First, it is a framework for the co-production of strategies that strengthen the resilience of communities, regions, and societies. Second, it elevates the idea of advancing the common good together rather than going it alone. Third, solidarity is a vital motivational resource, and a renewable one. It is a resource that we need to nourish within ourselves and with each other in order to sustain the effort required to navigate transition in the turbulent times we live. 

Actors in the solidarity economy are striving to be ‘glocal’ in their approach. This means locally and regionally building alternatives that advance a fairer, low carbon economy. But it also means organising in ways that build the collective capacity to animate, educate and agitate to change the systems, national and global, that block the diffusion and scaling up of impacts being demonstrably achieved. 

This collaborative impulse is critical, since innovations demonstrating the benefits of more localised sustainable food systems may be restrained or even undone by agribusiness subsidies and the World Trade Organization’s rules that treat food as an industrial commodity. To think otherwise is naïve. The world’s largest social movement La Via Campesina is a prime example; it has organised global capacity to advance food sovereignty and security in the regions where people live.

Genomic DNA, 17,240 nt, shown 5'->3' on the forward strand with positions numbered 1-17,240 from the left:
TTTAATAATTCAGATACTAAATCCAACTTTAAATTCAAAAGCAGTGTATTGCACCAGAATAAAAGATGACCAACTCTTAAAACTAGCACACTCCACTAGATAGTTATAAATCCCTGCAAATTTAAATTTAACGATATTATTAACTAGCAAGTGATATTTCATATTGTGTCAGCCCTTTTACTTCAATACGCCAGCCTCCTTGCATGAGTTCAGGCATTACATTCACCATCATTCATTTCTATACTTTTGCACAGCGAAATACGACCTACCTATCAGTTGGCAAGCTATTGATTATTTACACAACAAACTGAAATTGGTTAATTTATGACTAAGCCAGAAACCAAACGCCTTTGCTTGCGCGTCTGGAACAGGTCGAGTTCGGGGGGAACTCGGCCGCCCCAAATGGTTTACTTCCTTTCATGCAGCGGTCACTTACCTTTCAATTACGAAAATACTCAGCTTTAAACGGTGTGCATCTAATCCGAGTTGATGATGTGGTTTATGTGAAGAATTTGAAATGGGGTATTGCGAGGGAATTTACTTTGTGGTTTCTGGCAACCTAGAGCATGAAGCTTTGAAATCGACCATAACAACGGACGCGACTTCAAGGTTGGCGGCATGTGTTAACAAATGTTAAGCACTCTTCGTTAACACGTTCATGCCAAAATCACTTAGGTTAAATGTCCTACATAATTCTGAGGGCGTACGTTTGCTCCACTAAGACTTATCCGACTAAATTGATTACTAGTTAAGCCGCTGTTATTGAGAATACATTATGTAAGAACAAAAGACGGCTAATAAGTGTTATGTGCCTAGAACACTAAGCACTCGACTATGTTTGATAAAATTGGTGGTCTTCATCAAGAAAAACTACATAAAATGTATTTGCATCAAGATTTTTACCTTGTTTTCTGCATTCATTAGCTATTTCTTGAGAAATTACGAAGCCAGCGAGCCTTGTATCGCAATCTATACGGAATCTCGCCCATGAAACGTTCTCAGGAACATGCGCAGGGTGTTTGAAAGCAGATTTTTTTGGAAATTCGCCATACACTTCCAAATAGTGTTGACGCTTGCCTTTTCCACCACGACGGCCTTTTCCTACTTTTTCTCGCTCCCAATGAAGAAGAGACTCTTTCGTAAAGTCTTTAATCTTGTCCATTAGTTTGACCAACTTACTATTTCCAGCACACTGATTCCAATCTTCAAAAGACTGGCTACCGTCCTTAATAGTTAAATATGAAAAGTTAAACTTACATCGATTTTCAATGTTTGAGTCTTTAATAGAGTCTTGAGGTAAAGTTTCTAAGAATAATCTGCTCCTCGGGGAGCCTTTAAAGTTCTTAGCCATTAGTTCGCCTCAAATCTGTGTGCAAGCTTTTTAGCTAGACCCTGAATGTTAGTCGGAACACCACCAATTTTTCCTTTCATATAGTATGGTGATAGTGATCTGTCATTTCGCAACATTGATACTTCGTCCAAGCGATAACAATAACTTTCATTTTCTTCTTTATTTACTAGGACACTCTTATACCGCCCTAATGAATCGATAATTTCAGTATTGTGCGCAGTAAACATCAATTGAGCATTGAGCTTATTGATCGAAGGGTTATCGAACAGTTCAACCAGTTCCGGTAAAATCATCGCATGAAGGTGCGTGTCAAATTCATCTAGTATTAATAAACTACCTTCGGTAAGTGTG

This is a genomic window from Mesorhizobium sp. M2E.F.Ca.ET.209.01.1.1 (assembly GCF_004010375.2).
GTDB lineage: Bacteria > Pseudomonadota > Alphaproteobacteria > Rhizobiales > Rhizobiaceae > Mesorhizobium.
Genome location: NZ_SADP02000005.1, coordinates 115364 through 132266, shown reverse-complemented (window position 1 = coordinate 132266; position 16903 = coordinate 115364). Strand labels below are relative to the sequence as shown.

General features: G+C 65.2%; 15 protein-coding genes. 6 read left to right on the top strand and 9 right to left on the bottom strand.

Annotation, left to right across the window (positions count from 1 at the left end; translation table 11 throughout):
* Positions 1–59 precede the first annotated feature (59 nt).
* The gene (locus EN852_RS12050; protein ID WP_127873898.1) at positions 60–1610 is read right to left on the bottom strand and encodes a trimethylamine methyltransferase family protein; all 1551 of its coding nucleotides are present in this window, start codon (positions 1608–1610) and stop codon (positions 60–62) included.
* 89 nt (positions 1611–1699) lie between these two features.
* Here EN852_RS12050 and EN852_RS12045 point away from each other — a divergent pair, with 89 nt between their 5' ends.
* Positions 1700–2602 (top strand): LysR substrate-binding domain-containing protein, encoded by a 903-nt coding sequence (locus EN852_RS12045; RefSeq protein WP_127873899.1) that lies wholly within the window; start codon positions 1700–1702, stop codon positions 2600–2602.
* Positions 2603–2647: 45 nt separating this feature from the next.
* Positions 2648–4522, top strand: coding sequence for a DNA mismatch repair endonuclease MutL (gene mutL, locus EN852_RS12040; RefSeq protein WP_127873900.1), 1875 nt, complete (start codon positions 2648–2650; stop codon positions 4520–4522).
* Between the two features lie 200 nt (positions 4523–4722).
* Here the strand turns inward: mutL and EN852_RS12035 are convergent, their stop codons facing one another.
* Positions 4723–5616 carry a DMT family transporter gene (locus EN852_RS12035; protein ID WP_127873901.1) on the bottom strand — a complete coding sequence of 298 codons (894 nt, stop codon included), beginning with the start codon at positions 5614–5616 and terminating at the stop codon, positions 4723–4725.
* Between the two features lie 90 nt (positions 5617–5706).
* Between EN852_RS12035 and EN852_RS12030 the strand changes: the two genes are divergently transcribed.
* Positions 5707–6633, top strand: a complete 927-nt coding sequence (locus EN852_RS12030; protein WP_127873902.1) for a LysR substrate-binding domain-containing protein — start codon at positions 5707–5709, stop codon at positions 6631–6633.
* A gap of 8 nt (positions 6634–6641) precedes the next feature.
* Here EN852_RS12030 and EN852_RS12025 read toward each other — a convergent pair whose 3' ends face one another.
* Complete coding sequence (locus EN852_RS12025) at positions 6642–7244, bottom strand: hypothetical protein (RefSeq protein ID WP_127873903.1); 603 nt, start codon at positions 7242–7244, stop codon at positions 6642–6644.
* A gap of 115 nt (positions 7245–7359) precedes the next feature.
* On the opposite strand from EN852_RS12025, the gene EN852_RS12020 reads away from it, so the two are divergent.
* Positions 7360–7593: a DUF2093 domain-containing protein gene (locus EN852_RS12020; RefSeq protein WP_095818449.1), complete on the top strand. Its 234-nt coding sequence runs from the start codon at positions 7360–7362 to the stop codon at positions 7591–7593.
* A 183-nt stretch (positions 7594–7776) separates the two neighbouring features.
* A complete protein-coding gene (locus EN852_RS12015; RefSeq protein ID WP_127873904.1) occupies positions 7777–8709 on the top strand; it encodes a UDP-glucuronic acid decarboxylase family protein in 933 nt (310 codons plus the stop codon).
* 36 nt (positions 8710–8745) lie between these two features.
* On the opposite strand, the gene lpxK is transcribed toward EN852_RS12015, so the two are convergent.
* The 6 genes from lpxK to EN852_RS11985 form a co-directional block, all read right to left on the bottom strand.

Federating into networks, coalitions and movements with a shared agenda and greater capacity is key to advancing the solidarity economy, as transition to a fair, low carbon future is meeting fierce resistance. Forging allies across the three economic systems is vital and necessary. 

If solidarity economics is to be transformational, if it is to shift the economic paradigm, it will be through joined up global actors and movements working to change from a) growth to resilience, b) competition to co-operation, c) efficiency to sufficiency, d) right to possess to well-being, e) the freedom of markets to fairness and equity, f) concentrated private ownership to decentralised and democratic ownership, g) the inalienable rights of private property to the commons, and h) our right to dominate nature to our dependence on it.

These are not theoretical propositions. They are choices about what is most important as we co-construct a collective capacity to address the challenges before us. Keep them in mind whilst reading the three cases I have selected.

Solidarity is a vital motivational resource, and a renewable one.